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How to launch on Product Hunt multiple times

There are thousands of Product Hunt Launch guides on the internet. "How to Launch on Product Hunt", "When to Launch on Product Hunt", "The Ultimate Product Hunt Launch Guide", "10 Steps To a Successful Product Hunt Launch".
Not a day goes by without someone mentioning their PH launch here on Indie Hackers. Everybody does it! It sure seems like launching on Product Hunt is the highlight of a product release.

Should you do it too?

Is it worth the effort?

Judging by the sheer volume of threads and comments on the topic people expect great results. So is it worth a try? Let's have a look at a couple of popular writeups.

  • This guy made $74.55 over four days from 1000 visitors. Doesn't seem too bad, until you compare that with a professional's daily rate and notice he also launched in six other places.

  • These guys got 450 upvotes from 100 sign-ups and 2000 visitors, and no mention of paying customers. It seems the number of upvotes bears no relation to the value of your product. Most upvoters will only read the description.

  • And these guys spent a lot of effort preparing their launch and contacting everyone they could about it. They got nearly 2000 visitors, 138 signups, and again, no mention of profits.

  • An Indie Hacker sent an email to 3830 users and got 1023 visits, 102 accounts and 2 paying customers at $5 a month.

  • I asked my friends on a private Slack channel. One said he got two paid customers.

  • I myself got over 1000 visitors. Tens of curious Hunters decided to sign up.
    I spent hours talking with them, it felt so good to receive their compliments.
    None of them paid.

It appears that blogging about your Product Hunt launch will drive more traffic to your page than the launch itself. And still, why would you care about the traffic? Traffic is a vanity metric. All that matters are your profits.

Is it useless?

Product Hunt is a Twitter or Facebook of sorts - a place you mindlessly check to get a quick dopamine boost before getting back to work. The products that thrive are the ones that draw attention and entertain, not solve problems. It's unlikely launching your product on PH will make it magically start growing. That's not to say it's completely useless.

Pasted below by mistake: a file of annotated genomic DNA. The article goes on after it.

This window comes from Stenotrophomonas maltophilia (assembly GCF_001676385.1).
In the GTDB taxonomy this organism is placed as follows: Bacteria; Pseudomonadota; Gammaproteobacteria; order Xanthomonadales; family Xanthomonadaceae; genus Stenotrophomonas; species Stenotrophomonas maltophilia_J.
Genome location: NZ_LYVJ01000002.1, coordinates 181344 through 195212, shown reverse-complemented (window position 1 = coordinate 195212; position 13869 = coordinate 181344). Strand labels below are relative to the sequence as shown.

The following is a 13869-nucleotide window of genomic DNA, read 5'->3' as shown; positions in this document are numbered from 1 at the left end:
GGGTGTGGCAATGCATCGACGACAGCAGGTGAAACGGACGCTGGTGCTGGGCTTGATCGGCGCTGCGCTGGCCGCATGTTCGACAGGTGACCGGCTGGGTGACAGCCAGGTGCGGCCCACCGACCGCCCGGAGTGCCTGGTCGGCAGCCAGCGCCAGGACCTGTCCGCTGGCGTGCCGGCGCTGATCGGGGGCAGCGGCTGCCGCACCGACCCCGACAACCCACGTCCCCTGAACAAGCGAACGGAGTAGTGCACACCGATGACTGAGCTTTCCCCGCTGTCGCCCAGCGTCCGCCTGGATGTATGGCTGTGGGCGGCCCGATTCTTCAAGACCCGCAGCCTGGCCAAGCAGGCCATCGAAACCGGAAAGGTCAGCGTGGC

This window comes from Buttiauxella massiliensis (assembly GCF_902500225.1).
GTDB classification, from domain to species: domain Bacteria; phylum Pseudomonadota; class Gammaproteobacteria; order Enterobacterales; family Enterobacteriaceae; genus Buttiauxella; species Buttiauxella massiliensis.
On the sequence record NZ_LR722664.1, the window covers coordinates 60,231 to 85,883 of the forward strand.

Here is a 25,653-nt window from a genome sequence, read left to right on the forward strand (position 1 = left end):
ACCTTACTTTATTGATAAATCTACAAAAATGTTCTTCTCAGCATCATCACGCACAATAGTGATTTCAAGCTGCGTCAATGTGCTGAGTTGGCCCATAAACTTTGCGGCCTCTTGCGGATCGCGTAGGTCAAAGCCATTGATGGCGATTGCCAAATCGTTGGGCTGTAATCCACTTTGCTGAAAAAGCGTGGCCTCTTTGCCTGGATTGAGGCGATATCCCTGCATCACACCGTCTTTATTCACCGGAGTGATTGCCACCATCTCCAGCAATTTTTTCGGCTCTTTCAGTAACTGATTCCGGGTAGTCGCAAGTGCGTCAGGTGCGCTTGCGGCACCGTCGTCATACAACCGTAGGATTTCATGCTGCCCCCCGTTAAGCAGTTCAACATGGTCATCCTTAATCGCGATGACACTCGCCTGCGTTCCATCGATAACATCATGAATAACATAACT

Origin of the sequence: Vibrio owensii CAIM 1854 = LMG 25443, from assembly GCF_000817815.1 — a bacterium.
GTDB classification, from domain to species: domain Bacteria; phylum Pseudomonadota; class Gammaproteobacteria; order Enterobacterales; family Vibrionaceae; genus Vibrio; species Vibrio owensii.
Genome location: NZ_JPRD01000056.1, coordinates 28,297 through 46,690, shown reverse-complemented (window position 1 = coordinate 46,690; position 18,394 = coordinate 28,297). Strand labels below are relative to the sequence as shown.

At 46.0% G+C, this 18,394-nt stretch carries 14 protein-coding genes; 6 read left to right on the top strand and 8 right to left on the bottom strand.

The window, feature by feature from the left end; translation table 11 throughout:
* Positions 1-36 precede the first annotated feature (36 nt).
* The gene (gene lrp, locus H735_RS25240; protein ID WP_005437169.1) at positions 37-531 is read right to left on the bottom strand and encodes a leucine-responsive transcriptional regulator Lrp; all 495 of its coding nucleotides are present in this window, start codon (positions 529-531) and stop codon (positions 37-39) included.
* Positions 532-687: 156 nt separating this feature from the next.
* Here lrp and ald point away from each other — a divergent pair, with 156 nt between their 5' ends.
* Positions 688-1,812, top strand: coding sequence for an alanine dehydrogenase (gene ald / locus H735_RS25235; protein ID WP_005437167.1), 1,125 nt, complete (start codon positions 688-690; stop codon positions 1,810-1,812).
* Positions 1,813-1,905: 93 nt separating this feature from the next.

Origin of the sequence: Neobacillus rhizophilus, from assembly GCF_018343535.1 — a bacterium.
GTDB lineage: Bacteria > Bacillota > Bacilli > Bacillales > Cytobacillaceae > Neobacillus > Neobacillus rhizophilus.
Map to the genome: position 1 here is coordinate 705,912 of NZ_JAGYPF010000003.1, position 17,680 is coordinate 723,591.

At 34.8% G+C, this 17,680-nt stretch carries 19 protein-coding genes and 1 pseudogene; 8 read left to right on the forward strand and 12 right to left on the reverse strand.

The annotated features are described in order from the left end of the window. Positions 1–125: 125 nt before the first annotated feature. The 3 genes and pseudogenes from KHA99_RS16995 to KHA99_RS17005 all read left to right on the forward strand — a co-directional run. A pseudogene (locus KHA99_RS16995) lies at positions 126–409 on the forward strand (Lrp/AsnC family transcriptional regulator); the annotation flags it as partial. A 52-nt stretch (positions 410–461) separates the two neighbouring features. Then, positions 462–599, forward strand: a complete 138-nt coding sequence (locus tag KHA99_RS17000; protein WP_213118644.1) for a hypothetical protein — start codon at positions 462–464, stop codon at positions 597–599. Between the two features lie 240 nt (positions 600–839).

Side project

Frank from Early User Growth in lesson #5 writes:

Side projects can be vital to your user growth:

  • You can hit the #1 spot on ProductHunt
  • The press can pick up your side project
  • It can drive 100s or 1,000s of new users

A side project from Uber was launched in just 4 countries and got over 300 press mentions locally - even though they only just launched in those countries a few weeks before.

Or, in the case of Early User Growth, it drove over 30,000 people to the website (and 1,200+ new sign-ups).

Frank uses his free email course to sell a video course. He boasts 2200 signups in total, and 1200 came from Product Hunt.

A humorous distraction

Here is a side project made by an Indie Hacker:

Here is the project itself, just a few gifs:

And the result:

Top 4 product of the day.

And Ahrefs tells me that URL acquired 328 backlinks, 84% dofollow.

Fancy blog post

Dan Siepen recently got 3000 page visits and 400 newsletter signups from his campaign that included a Product Hunt launch. The product? A list of fourty articles. Read more about how he executed his campaign.

Dan is an expert growth marketer and made several Product Hunt launches before. Most for the same product:

Free guides and newsletters get the most upvotes. Products? Not so much.

New Version

Chris Messina, the #1 Product Hunter, recently launched a new version of Slack:

They already had the copy and the screenshots. This launch looks like it took 15 minutes.

It didn't get much attention, but I dare you to find an easier way to get in front of a few hundered eyeballs.

How to get started?